By Pieter De Wit
In 2020 transgender people are more openly present in our society — and rightly so, but still, there is a lack of understanding and a lack of respect around how they continue to be treated. Sometimes we aren’t aware that we are hurting a persons’ feelings, other times, lack of understanding is represented as malicious bullying and transphobia.
Recently, author J.K. Rowling was accused of transphobia as a result of some poorly worded and insulting tweets, showing that lessons need to be learned even by those considered intelligent and educated.
The Canada Human Rights Trust’s insights show the various forms and layers that can exist and how we might consciously or unconsciously harm transgender people. In this article, I took a look at the types of bullying targeted at transgender people and how we can respond and react to help create a safe haven for all humans.
Purposeful Enforcement Of Cisnormativity
The concept of cisnormativity (or cis) is the idea that a person’s gender identity matches their biological sex, assigned at birth. People who think exclusively on cisnormative lines will never see a trans person born biologically male as a “real woman” and vice versa. We must rethink this concept. Cisnormativity also forces gender roles and reinforces stereotypes such as, “If you’re a real woman, you must wear dresses.” This tunnel vision leads to a lack of comprehension not only towards transgender people but also genders that fall outside the male-female binary.
Refusal To Acknowledge
When people don’t want to or refuse to use the preferred gender pronoun corresponding to a transgender person’s identity, it can really hurt the person in question and may even be dangerous. Someone I know explained this as feeling completely invalidated as a person. I understand it may be challenging when you are in this situation for the first time, not knowing whether to use “he” or “she”; but think about it now and avoid being confused later and causing unintentional pain.
Exclusion From Gendered Spaces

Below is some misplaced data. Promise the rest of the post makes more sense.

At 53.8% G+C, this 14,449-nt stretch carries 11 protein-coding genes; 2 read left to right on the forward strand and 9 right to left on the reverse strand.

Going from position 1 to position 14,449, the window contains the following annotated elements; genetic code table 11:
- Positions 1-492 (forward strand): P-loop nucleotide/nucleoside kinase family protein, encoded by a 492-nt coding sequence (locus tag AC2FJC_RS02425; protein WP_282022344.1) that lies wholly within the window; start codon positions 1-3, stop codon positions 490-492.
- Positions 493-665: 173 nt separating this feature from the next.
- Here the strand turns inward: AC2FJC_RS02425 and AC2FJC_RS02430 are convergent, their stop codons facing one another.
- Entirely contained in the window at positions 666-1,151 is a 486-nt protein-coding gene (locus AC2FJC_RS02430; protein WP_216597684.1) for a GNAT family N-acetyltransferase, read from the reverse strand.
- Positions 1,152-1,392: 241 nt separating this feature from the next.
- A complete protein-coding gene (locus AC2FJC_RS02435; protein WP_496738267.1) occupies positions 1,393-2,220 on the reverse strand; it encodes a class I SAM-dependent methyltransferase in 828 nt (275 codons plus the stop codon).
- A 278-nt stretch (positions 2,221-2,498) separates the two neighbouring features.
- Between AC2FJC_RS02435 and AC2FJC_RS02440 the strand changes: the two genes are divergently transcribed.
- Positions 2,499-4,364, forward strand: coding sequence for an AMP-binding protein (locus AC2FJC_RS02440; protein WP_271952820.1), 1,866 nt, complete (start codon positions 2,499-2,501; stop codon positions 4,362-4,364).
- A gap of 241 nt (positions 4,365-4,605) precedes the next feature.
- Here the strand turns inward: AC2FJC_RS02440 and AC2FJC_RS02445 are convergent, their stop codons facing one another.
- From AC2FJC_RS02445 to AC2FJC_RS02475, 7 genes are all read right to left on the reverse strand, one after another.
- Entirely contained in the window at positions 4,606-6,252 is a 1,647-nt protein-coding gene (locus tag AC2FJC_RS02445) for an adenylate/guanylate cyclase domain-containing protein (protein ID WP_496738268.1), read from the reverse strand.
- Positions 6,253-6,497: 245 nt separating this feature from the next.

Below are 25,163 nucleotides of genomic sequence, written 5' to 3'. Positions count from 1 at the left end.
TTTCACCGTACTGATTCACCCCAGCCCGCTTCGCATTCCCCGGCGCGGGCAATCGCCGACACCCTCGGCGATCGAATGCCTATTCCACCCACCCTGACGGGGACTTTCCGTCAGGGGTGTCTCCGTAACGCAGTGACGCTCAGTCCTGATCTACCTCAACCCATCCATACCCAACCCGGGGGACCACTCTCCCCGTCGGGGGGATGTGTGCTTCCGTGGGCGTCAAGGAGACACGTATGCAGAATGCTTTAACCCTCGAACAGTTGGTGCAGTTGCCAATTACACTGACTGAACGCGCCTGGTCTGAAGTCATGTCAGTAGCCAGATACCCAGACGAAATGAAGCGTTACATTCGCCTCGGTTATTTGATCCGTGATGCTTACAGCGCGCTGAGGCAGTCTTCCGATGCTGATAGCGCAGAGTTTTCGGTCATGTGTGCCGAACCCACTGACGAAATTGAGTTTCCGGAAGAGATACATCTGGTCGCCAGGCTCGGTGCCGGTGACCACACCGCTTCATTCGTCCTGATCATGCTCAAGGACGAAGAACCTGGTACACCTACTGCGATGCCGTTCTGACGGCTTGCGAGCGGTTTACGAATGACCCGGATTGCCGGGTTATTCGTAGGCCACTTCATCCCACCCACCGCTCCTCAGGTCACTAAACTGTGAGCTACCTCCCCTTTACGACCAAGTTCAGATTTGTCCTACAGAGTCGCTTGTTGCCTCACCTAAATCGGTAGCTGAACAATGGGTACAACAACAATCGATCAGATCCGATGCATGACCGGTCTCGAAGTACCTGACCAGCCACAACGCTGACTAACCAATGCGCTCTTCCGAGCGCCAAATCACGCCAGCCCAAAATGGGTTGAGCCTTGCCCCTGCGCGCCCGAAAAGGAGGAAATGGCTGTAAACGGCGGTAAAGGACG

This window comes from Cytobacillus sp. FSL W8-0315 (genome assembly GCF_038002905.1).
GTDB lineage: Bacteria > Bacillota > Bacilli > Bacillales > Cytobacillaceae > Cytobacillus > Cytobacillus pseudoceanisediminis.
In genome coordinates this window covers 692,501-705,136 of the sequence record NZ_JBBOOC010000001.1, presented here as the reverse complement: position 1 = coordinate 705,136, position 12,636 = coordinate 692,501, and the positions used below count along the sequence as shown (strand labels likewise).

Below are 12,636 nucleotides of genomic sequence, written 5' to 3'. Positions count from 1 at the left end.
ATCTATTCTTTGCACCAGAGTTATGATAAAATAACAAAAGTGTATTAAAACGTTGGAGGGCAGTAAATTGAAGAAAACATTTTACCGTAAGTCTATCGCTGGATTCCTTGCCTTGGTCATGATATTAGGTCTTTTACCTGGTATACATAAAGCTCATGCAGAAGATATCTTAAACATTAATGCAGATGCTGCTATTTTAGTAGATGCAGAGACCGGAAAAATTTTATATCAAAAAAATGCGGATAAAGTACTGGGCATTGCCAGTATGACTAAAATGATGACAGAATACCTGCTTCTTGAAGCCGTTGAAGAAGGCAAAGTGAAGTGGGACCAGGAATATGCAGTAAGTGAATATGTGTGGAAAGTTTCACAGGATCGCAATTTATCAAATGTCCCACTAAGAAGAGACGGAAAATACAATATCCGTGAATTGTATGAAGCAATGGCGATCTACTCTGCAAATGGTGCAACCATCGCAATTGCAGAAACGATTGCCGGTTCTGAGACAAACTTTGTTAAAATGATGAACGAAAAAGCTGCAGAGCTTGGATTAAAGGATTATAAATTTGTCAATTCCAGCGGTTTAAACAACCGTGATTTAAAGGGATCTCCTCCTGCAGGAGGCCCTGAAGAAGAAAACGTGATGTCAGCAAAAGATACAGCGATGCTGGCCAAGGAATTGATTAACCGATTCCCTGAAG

Being banned from gendered spaces such as a male or female bathroom or from physical education class as a kid really denies who you are as a person and makes you feel disrespected to the core of your being. Often this comes with a lot of misunderstanding and people thinking, He wants to be a woman so he can use the woman’s changing room.
While this may appear an innocent thought, the transgender person may feel attacked and that integrating into our cisnormative orientated society is an impossible task.
Comments That Transgender People Are Sick Of Hearing
For me, this doesn’t come from a “misunderstanding” with people that don’t know better, but from an outdated, fundamental medical base of misunderstanding. Shockingly, the WHO only stopped calling gender identity a ”disorder” in 2019.
When I was a kid, shamefully, my friends and I bullied a ginger girl in our class and spread gossip that it was contagious. I regret being so mean and hope that our victim is happy in her life now.
It is when we are children that this type of behaviour should be picked up by teachers and other adults. They need to intervene and start a dialogue so we can learn. Similarly, when it comes to transgender bullying. If we act like this as adults, there is no excuse.
The Portrayal Of Gender Identifying As A Choice
Without purposefully meaning to be harmful, curiosity could lead me to ask a transgender person why they would undergo surgeries or treatments. However, this question implies that it is a choice, and we need to realise instead that it’s a way of being, just like cisnormative.
Choosing gender reassignment surgery is a tough decision that comes with a lot of uncertainty. Most of us suffer a certain amount of self doubt about our bodies, but this treatment is life-changing and can save lives.
Misogyny, a clear disrespect to all women and girls—trans or cis, can sometimes be more subtle. If I was to dress up as a female hero of mine for a party or at Halloween, that is OK as long as I am not being disrespectful. A problem occurs when people dress up as a woman with the purpose of mocking. This act disrespects not only transgender people but all woman. Trans-misogyny also happens when a trans female is marginalised or treated poorly because of her gender status.
What We Can And Must Do
While I was a pretty timid and naive kid, as an adult, I now speak up when necessary. Speaking up is the number one action we can undertake and lets everyone know the expressed behaviour is not accepted.
It’s incredibly important for schools to discuss subjects like transphobia, homophobia or misogyny. Young people’s perceptions of the world are shaped by teachers and parents, who must lead by example. It is also unacceptable for transgender people to experience discrimination at work, and thankfully, the US courts recently agreed.
I have tried to give my limited insight into how transgender people can feel misunderstood, not accepted or hurt by other’s behaviour. But this is not only about transphobia. It’s about freedom for all genders, all human beings: male, female and anything in between, who also come in all shapes, rich or poor, black or white. We must speak up against all forms of discrimination and start taking pride in the unique human beings that we are.